With an increasing reliance on tech and mobile, the need for brands to both understand and maximise the latest digital trends has never been greater.
In fact, a recent survey of 1,000 UK consumers, carried out by Green Park Content, found that the vast majority of consumers between the ages of 18 and 24 were heavily influenced by the appeal of branded content, with 69% of those saying that they would make a product purchase after seeing it online.
That said, how can brands maximise both content and other forecasted digital trends to make 2020 their most lucrative year yet?
1. Presenting impactful digital experiences
A strong level of continued development is forecast for E-commerce in 2020, with the UK’s digital marketplace showing a 12% year-on-year growth according to analysis conducted by Mary Meeker in her latest trends review.
Furthermore, the most recent marketing and advertising cycle published by Gartner Digital includes 22 burgeoning technologies for companies to consider utilising for digital experiences, media, messaging and content.
While many of the featured technologies are not expected to hit the mainstream in the next five to 10 years, the most significant of those that are anticipated to do so within a two-to-five-year timeframe is personification, real-time and conversational marketing.
Personalisation is an approach whereby relevant digital experiences are delivered to individuals based on their supposed membership in a defined customer segment, as opposed to their personal identity. It has become an increasingly popular method for digital brands in recent years.
Meanwhile, real-time marketing encompasses a variety of long-integrated techniques, like marketing automation and personalisation in response to customer behaviour and has already been adopted by many businesses with high digital maturity.
2. Opportunities to capitalise on digital media
There is a growing need to review the digital media opportunities that are available to firms as they move into 2020, not just over paid media, but owned and earned too.
Facebook, Google and LinkedIn are already proven to be among the strongest and most reliable digital platforms out there, and further research on the global revenues of US-based advertising platforms shows how investment is increasing across all of them.
For example, between the first quarters of 2017 and 2019, there was a 1.4x increase in Google’s revenue from advertising, taking it to around £35 billion at its highest point, while Facebook showed a 1.9x rise across the same period, moving total revenues up to just shy of £20 billion.
A longer-term trend that is also presenting steady development is the use of mobile interactions, with more and more industries become heavily dependent on them.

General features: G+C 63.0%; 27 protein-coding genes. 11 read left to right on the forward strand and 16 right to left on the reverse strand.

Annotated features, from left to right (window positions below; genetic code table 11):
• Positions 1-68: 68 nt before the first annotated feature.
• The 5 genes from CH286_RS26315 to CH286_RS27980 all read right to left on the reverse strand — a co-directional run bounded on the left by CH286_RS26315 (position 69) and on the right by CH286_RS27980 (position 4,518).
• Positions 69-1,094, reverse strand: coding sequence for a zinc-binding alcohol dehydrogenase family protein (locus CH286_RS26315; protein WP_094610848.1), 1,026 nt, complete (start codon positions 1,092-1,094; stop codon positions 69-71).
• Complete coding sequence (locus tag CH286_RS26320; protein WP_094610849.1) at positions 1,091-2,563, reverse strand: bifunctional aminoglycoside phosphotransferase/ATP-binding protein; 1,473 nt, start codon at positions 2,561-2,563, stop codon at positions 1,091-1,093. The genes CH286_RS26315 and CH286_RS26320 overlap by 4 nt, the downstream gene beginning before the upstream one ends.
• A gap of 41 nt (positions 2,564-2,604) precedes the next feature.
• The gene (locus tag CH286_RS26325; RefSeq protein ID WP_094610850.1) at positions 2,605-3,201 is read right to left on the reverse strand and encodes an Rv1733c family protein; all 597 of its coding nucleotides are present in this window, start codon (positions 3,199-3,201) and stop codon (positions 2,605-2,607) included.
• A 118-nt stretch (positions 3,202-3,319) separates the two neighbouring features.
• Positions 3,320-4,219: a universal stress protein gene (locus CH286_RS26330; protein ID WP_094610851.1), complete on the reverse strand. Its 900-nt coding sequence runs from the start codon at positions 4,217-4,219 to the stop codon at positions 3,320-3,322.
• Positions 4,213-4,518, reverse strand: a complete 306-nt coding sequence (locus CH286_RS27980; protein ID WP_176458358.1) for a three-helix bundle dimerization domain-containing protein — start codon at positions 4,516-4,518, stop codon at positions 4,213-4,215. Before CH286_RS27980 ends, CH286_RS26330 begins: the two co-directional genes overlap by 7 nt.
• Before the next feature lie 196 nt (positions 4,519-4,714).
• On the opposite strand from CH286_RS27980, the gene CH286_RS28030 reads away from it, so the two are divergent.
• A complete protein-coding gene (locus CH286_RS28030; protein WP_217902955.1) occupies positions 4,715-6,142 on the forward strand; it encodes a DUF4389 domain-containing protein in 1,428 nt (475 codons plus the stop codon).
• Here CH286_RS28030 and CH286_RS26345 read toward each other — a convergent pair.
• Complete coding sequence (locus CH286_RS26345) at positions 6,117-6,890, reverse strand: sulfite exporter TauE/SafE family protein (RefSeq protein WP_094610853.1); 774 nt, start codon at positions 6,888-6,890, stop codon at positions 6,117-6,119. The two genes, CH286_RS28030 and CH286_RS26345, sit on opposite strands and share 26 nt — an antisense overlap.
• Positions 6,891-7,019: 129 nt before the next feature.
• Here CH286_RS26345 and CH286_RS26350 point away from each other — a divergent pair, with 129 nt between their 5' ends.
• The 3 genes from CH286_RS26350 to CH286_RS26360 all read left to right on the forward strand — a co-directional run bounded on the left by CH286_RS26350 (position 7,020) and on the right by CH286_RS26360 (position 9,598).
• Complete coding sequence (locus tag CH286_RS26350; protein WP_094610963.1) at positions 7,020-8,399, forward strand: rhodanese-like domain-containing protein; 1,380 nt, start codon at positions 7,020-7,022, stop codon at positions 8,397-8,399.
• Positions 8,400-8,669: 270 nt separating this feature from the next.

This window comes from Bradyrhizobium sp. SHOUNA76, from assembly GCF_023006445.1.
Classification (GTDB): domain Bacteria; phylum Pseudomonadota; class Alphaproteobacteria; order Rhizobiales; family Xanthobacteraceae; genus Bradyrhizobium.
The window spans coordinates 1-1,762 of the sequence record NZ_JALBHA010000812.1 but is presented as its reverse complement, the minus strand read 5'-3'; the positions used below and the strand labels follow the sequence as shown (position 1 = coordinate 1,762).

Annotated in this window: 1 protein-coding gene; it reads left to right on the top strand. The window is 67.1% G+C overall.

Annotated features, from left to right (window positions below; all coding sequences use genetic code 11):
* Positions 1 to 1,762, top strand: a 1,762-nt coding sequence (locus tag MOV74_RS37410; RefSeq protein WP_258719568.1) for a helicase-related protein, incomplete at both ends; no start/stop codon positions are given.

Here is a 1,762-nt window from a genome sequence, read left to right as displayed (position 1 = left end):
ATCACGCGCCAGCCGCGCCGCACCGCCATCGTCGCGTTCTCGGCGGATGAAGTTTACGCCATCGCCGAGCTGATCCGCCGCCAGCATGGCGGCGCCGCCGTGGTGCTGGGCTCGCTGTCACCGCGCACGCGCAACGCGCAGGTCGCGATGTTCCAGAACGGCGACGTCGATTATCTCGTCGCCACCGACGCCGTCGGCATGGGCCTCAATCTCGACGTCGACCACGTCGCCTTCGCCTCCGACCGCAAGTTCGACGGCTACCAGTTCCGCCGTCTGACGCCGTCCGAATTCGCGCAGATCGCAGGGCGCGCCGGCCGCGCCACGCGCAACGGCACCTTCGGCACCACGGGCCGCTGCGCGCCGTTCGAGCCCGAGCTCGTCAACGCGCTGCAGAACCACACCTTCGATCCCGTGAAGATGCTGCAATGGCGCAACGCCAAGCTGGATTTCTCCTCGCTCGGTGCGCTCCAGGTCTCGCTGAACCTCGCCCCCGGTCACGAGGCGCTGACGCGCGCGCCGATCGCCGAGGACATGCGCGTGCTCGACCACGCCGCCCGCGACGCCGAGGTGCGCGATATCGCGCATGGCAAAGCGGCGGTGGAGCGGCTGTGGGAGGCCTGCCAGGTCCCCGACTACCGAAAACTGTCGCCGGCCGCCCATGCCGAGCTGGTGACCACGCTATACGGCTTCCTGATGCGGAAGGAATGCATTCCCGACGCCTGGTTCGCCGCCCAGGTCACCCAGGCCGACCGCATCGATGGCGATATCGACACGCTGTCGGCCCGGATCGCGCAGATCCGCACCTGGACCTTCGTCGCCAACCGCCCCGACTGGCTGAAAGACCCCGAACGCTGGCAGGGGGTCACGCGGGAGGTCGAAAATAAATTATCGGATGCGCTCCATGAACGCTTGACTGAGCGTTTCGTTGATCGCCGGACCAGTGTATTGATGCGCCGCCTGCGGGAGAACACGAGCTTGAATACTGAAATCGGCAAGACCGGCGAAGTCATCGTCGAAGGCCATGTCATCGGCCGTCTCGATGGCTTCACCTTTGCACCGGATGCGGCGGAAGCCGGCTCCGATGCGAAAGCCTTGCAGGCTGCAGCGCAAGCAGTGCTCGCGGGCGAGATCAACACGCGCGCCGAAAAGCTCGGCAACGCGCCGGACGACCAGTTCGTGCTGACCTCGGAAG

This growing demand is set out in the Merkle Digital marketing report, which reveals that an astounding 84% of overall clicks now come from mobiles or smartphones. These findings suggest that there is an ever-greater need for businesses to optimise their landing pages for mobile-centric audiences.
3. The nature of digital content
Trends related to how content is marketed are well portrayed by research overseen by the Content Marketing Institute. The organisation’s most recent forecast for 2020 aims to examine the popularity of certain B2B content marketing techniques and concludes that 69% of the highest-achieving companies documented their content marketing strategies.
A further 44% had adopted centralised content marketing groups, while 95% of those included had installed metrics to measure the effectiveness of their content initiatives. Meanwhile, 88% of the firms included in the statistics were shown to have prioritised the informational requirements of its consumers rather than focussing on sales and promotional messages, while 74% had created content that was specific to particular stages of their customer journey.
What does this tell us?
We can conclude that 2020 is well on its way to replicating and even surpassing the successes made within the digital marketplace over the last 12 months. Industries such as E-commerce are set for continued growth, as are the internet powerhouses like Facebook, Google and LinkedIn.
Meanwhile, new and exciting practices will be brought to the fold, as more and more firms discover the benefits of personification and real-time marketing. Businesses will shift in increasing numbers from more traditional digital mediums in favour of making and expanding upon mobile interactions, as consumers increasingly surf the web while on the go.
As the gap between supplier and consumer narrows and becomes more transparent, more and more organisations will also begin to publish newly-centralised content marketing strategies that are tailored to address these changes, which, when done right, will help to reduce firms’ paid media costs.
There is much to be learned from trends such as this, and businesses are urged to jump on board now to be in with a chance of keeping up with the ever-changing digital landscape.
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